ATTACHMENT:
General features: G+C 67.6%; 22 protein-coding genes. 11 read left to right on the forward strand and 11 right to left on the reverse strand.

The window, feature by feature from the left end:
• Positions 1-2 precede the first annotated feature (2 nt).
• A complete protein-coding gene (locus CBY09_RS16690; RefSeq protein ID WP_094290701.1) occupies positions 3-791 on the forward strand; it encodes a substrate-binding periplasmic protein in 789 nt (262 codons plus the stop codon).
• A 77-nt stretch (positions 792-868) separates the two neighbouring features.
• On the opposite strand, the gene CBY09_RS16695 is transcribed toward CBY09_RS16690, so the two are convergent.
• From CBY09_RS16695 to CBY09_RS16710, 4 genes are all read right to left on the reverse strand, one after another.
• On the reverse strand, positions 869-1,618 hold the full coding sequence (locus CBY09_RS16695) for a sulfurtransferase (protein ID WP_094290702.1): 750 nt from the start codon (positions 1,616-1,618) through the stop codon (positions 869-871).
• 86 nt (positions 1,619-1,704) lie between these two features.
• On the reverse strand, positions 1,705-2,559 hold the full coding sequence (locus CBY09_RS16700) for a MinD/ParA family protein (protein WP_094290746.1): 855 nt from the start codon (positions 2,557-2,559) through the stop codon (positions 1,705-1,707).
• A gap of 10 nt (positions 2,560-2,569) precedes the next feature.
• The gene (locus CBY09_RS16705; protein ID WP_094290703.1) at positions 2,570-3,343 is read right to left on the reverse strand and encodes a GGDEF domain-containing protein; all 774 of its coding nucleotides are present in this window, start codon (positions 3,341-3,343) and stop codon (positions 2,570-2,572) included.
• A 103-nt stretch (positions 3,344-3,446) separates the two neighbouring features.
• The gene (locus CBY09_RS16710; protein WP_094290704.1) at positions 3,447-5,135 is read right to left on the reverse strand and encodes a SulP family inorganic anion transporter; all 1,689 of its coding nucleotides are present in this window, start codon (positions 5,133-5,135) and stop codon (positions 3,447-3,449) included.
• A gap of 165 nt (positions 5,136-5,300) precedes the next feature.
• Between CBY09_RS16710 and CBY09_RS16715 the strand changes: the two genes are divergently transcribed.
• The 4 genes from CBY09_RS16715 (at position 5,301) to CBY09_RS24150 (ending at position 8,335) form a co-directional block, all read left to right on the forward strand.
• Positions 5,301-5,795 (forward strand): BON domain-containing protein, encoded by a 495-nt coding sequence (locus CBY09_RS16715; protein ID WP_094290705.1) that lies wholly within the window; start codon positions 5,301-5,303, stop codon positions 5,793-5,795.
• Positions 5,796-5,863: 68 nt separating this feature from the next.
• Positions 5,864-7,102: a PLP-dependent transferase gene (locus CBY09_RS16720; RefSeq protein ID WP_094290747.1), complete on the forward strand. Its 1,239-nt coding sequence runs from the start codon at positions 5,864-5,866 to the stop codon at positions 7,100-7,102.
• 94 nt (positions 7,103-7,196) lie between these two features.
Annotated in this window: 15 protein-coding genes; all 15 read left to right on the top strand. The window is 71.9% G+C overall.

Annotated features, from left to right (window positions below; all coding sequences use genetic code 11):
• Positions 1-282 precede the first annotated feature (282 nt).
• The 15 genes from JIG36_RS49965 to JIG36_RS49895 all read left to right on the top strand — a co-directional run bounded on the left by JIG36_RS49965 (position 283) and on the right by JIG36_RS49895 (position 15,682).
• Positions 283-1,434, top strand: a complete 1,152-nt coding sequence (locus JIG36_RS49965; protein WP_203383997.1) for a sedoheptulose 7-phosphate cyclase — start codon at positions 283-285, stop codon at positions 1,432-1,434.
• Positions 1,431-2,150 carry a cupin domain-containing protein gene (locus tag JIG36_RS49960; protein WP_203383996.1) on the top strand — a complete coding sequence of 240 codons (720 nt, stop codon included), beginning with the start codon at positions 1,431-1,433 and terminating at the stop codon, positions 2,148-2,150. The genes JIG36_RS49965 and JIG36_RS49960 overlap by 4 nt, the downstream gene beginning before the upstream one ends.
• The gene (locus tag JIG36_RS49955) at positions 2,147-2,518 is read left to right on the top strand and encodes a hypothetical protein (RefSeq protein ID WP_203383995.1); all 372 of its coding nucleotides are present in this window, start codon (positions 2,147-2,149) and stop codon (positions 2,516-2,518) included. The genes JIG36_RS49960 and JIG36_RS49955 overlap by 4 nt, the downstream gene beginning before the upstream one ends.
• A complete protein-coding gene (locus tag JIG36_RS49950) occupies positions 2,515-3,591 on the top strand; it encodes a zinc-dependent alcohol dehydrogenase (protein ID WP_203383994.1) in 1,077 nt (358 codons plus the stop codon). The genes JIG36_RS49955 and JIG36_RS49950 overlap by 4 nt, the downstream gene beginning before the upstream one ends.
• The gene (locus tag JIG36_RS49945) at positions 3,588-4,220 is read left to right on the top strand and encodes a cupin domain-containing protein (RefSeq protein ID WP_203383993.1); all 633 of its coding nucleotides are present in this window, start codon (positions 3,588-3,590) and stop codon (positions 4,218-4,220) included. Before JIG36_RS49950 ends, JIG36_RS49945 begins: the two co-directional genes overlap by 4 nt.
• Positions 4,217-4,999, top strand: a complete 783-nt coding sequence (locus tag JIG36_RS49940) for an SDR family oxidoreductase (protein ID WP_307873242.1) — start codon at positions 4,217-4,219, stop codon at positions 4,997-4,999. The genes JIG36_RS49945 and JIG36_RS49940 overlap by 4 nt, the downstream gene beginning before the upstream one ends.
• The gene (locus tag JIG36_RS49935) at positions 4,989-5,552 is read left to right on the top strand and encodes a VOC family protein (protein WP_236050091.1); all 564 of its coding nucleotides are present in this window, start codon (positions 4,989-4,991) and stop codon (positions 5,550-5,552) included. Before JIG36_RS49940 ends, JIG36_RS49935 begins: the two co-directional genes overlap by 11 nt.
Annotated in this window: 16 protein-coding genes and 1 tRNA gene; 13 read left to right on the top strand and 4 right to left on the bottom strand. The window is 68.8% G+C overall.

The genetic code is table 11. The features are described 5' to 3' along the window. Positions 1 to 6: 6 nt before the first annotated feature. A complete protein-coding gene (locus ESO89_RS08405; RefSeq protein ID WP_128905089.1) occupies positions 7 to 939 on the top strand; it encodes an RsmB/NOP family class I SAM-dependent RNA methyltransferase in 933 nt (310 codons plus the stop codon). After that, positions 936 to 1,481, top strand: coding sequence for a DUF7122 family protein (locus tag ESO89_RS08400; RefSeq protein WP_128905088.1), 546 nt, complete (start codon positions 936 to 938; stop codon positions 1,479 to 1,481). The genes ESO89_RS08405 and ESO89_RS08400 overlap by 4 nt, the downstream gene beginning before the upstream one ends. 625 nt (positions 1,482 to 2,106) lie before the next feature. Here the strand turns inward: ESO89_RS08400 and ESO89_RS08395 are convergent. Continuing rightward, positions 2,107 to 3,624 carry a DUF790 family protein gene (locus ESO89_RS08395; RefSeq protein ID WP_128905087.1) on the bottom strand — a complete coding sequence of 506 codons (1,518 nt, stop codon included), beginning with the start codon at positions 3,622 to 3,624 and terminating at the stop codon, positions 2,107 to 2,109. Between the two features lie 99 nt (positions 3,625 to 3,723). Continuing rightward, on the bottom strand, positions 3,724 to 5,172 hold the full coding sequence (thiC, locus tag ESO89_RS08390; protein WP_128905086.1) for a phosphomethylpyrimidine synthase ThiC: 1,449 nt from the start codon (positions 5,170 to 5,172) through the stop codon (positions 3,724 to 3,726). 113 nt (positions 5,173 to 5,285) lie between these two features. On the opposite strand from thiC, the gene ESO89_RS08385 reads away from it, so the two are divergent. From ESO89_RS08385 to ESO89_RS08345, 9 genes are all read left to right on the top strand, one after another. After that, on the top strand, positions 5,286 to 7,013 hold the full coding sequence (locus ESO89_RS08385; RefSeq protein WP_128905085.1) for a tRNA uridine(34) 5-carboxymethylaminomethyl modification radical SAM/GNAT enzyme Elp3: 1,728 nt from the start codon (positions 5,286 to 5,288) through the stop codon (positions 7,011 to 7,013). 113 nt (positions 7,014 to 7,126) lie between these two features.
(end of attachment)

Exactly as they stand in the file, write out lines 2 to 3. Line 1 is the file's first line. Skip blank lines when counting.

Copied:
The window, feature by feature from the left end:
• Positions 1-2 precede the first annotated feature (2 nt).